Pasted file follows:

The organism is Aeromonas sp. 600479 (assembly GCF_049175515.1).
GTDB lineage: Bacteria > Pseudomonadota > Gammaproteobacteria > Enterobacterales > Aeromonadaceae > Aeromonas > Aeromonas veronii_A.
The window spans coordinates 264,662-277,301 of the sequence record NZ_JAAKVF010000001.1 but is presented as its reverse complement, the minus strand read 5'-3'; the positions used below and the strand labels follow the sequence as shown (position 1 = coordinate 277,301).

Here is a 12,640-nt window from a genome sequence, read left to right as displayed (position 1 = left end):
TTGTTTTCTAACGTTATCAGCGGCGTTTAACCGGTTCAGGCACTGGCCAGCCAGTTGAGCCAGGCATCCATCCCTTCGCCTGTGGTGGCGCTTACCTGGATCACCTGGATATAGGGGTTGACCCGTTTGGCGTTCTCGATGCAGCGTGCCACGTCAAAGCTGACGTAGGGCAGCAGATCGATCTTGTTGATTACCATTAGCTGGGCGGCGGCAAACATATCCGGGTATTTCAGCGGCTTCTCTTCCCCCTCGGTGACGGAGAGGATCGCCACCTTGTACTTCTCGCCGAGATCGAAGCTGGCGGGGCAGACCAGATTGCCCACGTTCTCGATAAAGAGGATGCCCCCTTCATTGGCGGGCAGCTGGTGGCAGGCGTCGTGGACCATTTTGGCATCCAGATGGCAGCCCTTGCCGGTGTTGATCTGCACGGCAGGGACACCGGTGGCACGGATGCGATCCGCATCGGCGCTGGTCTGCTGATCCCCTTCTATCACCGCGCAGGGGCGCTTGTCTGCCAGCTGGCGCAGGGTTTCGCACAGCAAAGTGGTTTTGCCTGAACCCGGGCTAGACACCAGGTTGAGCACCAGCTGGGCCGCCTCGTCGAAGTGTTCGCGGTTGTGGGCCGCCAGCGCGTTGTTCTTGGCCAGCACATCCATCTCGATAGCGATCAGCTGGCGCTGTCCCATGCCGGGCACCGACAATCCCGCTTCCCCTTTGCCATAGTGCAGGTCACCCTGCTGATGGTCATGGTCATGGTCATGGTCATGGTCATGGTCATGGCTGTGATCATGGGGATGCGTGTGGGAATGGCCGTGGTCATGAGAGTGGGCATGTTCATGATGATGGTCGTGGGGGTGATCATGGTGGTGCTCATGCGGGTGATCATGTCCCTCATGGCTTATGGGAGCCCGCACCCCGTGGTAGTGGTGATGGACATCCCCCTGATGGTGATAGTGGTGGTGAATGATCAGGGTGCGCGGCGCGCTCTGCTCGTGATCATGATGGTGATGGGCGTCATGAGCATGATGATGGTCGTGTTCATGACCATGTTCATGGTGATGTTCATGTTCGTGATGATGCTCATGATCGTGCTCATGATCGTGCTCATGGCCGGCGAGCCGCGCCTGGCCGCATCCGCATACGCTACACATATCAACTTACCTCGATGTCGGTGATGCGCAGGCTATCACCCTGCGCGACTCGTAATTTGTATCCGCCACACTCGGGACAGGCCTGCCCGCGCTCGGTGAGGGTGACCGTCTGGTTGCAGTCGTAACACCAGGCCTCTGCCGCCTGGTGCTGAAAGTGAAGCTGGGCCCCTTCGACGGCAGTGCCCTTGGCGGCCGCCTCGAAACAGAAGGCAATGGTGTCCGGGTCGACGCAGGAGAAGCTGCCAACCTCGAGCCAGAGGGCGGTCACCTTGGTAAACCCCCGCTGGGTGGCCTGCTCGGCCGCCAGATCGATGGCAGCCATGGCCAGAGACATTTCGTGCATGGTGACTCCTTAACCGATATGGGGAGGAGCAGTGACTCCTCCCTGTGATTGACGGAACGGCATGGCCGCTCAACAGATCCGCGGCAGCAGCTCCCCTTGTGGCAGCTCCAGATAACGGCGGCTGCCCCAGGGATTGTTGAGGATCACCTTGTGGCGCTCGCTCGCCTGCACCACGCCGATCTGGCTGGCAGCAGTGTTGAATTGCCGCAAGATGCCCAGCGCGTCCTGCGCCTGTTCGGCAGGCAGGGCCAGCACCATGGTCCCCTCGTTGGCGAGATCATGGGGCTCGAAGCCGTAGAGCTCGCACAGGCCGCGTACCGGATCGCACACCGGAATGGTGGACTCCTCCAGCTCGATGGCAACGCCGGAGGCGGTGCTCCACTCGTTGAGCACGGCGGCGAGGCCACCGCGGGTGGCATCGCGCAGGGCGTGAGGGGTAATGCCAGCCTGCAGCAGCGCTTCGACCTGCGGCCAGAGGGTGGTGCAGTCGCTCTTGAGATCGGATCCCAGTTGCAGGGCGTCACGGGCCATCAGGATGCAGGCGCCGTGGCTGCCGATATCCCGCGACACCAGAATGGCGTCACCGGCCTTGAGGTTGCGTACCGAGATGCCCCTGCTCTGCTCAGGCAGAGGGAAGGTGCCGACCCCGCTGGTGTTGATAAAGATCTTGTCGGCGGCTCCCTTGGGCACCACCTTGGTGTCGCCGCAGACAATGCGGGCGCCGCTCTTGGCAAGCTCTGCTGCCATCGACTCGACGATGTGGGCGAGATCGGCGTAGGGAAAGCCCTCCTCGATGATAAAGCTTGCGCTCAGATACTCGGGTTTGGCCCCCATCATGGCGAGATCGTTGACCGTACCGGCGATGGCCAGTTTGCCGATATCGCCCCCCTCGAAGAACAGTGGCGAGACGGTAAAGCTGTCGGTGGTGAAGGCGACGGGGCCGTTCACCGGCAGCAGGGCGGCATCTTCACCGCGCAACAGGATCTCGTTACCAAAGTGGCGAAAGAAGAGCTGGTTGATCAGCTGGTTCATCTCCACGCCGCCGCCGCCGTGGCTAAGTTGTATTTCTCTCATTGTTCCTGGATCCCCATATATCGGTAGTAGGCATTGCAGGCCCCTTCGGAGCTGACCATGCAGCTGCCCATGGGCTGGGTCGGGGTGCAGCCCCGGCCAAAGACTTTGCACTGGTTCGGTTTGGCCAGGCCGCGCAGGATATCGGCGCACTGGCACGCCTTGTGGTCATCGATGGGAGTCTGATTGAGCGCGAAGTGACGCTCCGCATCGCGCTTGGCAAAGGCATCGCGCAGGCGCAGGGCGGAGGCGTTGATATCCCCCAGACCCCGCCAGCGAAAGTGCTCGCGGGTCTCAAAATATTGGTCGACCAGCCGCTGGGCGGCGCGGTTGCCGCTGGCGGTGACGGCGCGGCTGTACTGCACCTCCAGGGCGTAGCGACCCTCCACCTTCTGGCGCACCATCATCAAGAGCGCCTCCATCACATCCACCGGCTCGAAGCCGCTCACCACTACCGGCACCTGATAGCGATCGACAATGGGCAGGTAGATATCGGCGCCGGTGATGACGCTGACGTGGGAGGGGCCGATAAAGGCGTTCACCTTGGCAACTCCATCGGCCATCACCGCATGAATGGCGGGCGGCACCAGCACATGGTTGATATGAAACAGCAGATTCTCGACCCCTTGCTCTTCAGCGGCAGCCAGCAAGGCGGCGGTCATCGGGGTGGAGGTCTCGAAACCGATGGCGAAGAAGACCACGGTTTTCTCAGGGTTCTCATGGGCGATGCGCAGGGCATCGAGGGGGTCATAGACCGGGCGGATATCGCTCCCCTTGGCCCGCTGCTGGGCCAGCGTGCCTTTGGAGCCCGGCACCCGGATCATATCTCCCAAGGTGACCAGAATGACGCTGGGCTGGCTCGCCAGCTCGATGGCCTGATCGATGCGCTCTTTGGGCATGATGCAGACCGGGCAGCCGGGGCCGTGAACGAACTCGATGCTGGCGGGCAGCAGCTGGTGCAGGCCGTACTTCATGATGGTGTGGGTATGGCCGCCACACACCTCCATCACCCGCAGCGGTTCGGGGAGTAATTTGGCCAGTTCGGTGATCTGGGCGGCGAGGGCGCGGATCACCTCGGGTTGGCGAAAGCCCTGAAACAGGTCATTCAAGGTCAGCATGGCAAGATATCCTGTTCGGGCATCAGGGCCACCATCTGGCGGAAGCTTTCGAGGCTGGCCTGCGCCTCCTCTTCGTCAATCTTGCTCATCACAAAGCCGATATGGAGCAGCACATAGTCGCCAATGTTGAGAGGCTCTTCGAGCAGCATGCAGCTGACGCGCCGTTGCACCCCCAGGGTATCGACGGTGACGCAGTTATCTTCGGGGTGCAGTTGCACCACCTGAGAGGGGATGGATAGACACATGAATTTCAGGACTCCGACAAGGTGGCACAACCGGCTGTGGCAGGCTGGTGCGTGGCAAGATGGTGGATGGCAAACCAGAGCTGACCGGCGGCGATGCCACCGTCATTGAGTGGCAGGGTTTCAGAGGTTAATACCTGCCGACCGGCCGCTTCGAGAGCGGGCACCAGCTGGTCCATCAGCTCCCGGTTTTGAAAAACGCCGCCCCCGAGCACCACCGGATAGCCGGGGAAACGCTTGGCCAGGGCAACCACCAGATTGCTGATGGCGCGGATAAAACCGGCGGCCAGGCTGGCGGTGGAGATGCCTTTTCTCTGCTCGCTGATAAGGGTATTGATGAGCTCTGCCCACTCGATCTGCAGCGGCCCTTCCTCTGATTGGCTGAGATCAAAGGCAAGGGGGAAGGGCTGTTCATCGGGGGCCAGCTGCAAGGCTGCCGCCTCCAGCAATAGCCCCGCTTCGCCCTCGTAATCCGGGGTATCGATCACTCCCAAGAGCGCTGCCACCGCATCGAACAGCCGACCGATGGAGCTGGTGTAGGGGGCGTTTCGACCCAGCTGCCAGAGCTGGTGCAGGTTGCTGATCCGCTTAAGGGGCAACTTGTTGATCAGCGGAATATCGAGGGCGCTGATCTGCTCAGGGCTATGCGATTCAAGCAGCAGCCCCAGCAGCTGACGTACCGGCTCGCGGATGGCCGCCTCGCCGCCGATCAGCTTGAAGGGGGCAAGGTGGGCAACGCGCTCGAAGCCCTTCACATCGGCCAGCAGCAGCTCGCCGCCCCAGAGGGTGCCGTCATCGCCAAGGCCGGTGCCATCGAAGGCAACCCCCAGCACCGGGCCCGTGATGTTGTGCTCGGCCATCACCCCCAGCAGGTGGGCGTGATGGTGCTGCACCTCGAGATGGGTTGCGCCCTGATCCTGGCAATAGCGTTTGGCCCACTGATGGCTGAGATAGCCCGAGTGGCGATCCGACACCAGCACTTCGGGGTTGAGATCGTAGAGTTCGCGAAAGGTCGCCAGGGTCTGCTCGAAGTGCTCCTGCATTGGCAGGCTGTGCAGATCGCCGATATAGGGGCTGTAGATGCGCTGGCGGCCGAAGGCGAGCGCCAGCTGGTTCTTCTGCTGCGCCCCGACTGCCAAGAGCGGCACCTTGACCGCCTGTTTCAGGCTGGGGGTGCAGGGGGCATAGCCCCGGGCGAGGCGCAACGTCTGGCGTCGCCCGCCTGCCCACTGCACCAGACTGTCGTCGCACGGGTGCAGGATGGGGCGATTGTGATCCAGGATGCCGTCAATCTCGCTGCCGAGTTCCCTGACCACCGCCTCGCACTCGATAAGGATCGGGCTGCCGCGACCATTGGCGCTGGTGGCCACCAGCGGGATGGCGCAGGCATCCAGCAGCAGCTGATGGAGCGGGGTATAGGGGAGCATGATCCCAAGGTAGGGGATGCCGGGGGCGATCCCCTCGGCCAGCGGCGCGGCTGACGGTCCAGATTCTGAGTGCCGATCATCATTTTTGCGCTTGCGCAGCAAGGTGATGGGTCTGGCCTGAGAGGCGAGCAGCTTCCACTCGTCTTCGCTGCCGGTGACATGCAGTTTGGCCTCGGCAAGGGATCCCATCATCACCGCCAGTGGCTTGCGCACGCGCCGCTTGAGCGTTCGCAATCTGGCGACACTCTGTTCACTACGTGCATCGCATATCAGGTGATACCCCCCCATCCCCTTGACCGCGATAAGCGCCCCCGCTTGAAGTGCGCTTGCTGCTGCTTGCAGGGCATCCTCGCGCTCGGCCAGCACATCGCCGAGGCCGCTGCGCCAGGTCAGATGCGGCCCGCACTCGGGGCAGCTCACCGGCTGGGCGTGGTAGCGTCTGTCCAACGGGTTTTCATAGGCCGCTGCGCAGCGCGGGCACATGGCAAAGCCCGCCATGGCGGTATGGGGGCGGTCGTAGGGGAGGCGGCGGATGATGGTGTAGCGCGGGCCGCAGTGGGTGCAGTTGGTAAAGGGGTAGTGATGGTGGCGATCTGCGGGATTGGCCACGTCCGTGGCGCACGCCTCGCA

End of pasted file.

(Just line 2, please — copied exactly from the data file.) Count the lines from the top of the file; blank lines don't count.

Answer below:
GTDB lineage: Bacteria > Pseudomonadota > Gammaproteobacteria > Enterobacterales > Aeromonadaceae > Aeromonas > Aeromonas veronii_A.